Folk legend Vin Garbutt has died at the age of 69, just weeks after undergoing major heart surgery to remove his mitral valve and have a mechanical replacement inserted. His family posted the following message on Facebook:
It’s with great sadness and extremely heavy hearts that we must inform you that our beloved Vin passed away this morning.
He loved the life he shared with you all, and we know how much he’ll be missed. Although we won’t be able to see him again, we’re grateful that we will be able to listen to him for the rest of our lives.
All the very best, Pat, Emma, Tim, Katie & Louis
He was on BBC Tees radio only the other week talking about his recovery, saying how he was so pleased to be home and how he looking forward to gardening which he loved. He also posted a picture of himself with guitar in hand on his Facebook page, clearly keen to let fans know he would be on the road again. Tributes and memories have been pouring in today after the sad news was revealed earlier today. BBC Tees ran this lovely tribute in response to the news:
Synthetic Hues was Vin’s 16th album which he released in 2015. In the Folk Radio UK review of the album, Paul Woodgate pretty much summed up the man’s greatness in one paragraph:
Forty years of song-writing allows a man to choose his subject-matter from a wide diaspora, and what’s immediately striking about this collection is the breadth of stories contained within. So much wider than love found and love lost, Synthetic Hues reprises a thirty-year-old version of Kipling’s If, explores the meaning of friendship in a cave below the Mendips and weaves social and ecological history together in a tale of The Black Poplar. Elsewhere, the impacts of seeking asylum are investigated at a first-person level and the shipyards of the Tees used as a metaphor for dreams found closer to home. All human life is here. Read the full review here.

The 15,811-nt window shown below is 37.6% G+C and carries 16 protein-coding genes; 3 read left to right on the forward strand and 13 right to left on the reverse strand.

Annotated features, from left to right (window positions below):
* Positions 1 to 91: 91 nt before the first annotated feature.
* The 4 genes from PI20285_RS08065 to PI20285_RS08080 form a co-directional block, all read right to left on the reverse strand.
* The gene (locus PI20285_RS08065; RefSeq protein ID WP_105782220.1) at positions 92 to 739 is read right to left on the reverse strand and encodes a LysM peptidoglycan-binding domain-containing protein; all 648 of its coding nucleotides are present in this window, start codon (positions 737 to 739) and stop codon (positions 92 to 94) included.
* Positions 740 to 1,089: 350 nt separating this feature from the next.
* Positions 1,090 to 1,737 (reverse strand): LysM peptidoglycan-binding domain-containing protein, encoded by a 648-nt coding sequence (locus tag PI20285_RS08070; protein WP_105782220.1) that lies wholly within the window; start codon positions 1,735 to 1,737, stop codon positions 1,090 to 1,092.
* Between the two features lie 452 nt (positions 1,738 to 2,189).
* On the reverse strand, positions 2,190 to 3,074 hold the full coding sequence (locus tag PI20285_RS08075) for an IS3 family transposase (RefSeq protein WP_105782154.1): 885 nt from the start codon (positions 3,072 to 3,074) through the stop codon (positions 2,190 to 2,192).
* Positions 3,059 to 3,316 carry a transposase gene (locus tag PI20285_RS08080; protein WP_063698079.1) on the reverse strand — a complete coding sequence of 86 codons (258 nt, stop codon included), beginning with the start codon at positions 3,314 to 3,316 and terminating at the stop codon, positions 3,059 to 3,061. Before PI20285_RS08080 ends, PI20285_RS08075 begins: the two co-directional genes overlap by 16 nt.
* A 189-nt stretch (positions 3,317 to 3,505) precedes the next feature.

Whilst Teeside was a big part of his life where he had a huge loyal fan base he was a legend across the world, known not just as a folk singer but also a protest singer. He had a large social and environmental awareness and he wasn’t afraid to tackle subjects, he recognised the need for political debate…rather than “sitting there and agreeing with everything”.
He was shaped by the industrial North East where his contribution was widely recognised with Teesside University awarding him an Honorary Degree of Master of Arts in 2001 for his music and his services to the arts and culture of the area of the North East of England.
He was born in South Bank, Middlesborough, the son of an English father and an Irish mother. He would spend time in his early years exploring his Irish musical roots, although it was while busking around the Meditteranean he discovered a talent for songwriting. It wasn’t long before he recorded his first album The Valley of Tees in 1972 for Bill Leader.
Throughout his career, he was a source of encouragement to many, something Bob Fox spoke about in a Folk Radio UK interview in 2015. After leaving the folk scene and becoming a teacher, Bob was desperate to get back into singing…
“…Vin doesn’t drive, and he was always looking for people to drive him to his gigs. So we did each other a favour. I drove him to the gigs…his gigs were always full because he’s a star…and I would always do a floor spot and get a gig. Vin was always saying to the organisers ‘You’ve got to book this bloke, he’s really great!’ So every time I took him on a gig, I got a gig…and eventually filled my diary up. And once I was back out there again, the ball was rolling.” Read the full interview here.
He didn’t want to become a big star but he was…and he was far brighter than those that happily call themselves stars today. He will remain an inspiration to many, as Paul said in his review about Vin’s last album… “It sounds You just hope the younger generations is listening in with an ear for the future.”
As anyone who saw him perform will know, it was the songs, that voice, the sentiment, the awareness and the humour. You can’t learn any of that.
Rest in Peace Vin.
20 November 1947 – 6 June 2017